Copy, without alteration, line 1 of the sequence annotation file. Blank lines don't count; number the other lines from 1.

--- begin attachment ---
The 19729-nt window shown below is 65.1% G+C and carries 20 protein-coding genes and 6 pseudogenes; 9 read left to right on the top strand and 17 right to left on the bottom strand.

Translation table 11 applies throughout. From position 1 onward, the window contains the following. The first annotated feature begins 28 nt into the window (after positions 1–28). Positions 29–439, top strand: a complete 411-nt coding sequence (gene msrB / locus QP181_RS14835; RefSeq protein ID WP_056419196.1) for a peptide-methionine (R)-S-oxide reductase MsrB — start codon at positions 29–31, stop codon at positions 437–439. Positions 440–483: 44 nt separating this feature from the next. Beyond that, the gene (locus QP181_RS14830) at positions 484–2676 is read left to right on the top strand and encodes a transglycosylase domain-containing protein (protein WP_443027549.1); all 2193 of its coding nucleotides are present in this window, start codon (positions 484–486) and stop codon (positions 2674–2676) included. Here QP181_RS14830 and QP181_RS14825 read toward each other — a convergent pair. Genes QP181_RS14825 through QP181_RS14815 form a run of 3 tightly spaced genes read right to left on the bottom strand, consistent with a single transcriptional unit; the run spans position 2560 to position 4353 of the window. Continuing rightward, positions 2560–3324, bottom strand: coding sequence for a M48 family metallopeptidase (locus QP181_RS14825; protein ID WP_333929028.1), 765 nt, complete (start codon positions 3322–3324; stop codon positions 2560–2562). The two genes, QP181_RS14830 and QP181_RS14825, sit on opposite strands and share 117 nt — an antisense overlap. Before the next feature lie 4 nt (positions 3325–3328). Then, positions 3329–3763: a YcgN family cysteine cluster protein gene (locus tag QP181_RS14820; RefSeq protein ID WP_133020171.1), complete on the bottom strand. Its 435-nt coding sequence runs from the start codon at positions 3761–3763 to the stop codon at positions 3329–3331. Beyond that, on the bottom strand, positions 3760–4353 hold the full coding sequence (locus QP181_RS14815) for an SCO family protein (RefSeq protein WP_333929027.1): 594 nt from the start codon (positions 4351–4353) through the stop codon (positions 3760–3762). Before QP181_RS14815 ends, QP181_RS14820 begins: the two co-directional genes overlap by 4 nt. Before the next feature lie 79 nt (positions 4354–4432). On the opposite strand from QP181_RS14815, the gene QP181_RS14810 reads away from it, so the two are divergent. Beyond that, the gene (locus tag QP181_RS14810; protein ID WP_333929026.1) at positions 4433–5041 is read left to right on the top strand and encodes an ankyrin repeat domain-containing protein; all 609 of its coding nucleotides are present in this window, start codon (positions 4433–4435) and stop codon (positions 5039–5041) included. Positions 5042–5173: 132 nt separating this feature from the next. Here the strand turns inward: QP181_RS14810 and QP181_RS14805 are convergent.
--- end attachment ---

The 19729-nt window shown below is 65.1% G+C and carries 20 protein-coding genes and 6 pseudogenes; 9 read left to right on the top strand and 17 right to left on the bottom strand.